Aberrant activity in an intact residual muscle is associated with phantom limb pain in above-knee amputees.
Many individuals who undergo limb amputation experience persistent phantom limb pain (PLP), but the underlying mechanisms of PLP are unknown. The traditional hypothesis was that PLP resulted from maladaptive plasticity in sensorimotor cortex that degrades the neural representation of the missing limb. However, a recent study of individuals with upper limb amputations has shown that PLP is correlated with aberrant electromyographic (EMG) activity in residual muscles, posited to reflect a retargeting of efferent projections from a preserved representation of a missing limb. Here, we assessed EMG activity in a residual thigh muscle (vastus lateralis, VL) in patients with transfemoral amputations during cyclical movements of a phantom foot. VL activity on the amputated side was compared to that recorded on patients' intact side while they moved both the phantom and intact feet synchronously. VL activity in the patient group was also compared to a sample of control participants with no amputation. We show that phantom foot movement is associated with greater VL activity in the amputated leg than that seen in the intact leg as well as that exhibited by controls. The magnitude of residual VL activity was also positively related to ratings of PLP. These results show that phantom limb movement is associated with aberrant activity in a residual muscle after lower-limb amputation and provide evidence of a positive relationship between this activity and phantom limb pain.NEW & NOTEWORTHY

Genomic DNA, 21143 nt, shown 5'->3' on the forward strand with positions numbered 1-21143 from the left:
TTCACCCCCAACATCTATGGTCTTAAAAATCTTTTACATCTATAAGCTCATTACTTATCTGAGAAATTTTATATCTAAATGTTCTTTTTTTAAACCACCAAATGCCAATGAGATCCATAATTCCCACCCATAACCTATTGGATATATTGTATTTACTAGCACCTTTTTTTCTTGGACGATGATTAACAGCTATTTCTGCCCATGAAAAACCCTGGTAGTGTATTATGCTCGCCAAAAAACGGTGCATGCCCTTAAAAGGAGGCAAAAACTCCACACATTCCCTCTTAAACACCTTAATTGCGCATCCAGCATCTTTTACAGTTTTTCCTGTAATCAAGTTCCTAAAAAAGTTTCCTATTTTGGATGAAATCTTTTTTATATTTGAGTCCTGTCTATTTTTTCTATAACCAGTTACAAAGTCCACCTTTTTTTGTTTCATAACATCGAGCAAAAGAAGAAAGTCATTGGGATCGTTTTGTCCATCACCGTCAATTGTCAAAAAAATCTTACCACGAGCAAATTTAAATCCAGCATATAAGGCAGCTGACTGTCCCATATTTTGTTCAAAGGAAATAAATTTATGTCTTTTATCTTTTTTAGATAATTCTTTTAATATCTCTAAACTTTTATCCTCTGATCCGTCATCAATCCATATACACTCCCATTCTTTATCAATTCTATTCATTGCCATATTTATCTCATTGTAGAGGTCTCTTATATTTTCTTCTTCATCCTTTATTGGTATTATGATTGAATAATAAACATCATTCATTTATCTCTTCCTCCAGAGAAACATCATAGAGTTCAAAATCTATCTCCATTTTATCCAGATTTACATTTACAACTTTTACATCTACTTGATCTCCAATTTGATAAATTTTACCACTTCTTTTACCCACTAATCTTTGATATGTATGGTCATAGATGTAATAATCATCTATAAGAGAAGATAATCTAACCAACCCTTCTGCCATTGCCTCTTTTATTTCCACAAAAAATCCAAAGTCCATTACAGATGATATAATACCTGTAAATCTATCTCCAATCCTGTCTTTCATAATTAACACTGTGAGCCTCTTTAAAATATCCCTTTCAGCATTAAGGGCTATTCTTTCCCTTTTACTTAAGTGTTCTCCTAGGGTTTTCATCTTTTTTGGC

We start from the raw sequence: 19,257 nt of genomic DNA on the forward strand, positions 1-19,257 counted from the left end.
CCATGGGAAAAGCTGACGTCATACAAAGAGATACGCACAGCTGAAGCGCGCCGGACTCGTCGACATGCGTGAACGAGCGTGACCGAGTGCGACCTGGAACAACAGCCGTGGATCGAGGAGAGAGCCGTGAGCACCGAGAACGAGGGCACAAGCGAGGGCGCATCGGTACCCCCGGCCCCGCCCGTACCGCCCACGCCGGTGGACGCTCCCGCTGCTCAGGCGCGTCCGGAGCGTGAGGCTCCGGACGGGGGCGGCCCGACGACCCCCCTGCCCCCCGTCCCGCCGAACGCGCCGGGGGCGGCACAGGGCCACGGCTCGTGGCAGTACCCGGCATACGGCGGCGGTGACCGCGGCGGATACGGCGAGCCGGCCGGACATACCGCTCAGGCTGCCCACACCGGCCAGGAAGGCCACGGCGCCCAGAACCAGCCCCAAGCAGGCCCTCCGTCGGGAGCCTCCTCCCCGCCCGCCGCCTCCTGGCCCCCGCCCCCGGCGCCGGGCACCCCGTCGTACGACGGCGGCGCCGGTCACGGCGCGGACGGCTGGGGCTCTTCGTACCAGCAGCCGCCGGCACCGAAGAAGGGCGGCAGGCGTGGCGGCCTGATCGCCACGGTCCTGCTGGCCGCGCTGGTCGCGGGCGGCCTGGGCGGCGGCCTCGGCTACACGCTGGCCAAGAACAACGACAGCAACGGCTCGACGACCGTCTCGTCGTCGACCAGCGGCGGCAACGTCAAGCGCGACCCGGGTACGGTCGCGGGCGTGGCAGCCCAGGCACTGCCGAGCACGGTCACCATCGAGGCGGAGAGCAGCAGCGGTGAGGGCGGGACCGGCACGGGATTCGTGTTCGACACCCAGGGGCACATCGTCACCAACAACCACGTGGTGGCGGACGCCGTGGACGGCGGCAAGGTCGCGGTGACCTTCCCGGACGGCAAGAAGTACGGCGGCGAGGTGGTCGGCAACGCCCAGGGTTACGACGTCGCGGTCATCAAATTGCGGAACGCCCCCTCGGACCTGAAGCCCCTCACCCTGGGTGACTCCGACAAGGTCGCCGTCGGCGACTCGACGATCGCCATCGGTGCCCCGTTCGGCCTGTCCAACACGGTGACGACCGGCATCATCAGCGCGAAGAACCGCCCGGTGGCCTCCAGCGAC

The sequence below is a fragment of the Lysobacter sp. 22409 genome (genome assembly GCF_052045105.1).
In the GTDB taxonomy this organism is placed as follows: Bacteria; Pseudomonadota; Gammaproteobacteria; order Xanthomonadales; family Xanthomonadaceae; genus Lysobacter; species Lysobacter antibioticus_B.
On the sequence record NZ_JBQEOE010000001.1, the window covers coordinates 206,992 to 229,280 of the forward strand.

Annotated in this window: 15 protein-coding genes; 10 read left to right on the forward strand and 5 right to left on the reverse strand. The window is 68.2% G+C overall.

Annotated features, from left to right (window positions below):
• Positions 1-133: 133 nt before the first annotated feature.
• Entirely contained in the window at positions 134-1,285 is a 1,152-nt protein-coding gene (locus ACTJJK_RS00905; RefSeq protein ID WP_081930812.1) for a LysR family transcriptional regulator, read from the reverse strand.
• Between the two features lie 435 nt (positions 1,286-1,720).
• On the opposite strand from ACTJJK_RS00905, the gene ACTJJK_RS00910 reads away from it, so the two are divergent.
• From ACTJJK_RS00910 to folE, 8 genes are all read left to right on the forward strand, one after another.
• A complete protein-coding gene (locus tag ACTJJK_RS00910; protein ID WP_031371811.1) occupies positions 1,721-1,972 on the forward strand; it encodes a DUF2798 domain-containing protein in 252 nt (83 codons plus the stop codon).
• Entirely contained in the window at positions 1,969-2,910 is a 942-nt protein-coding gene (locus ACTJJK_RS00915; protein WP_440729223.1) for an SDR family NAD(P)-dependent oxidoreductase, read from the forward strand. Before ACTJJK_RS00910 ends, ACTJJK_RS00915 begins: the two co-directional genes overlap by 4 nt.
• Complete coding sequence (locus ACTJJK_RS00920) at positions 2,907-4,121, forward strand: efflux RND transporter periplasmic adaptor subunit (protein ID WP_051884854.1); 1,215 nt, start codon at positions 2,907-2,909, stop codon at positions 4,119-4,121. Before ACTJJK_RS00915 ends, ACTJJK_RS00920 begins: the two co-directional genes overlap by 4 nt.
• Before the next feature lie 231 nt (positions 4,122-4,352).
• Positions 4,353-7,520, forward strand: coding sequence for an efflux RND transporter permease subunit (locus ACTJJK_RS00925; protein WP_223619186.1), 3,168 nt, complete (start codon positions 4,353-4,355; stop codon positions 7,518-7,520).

This study is the first to assess residual muscle activity during movement of a phantom limb in individuals with lower limb amputations. We find that phantom foot movement is associated with aberrant recruitment of a residual thigh muscle and that this aberrant activity is related to phantom limb pain.
Therrien, AS; Howard, C; Buxbaum, LJ
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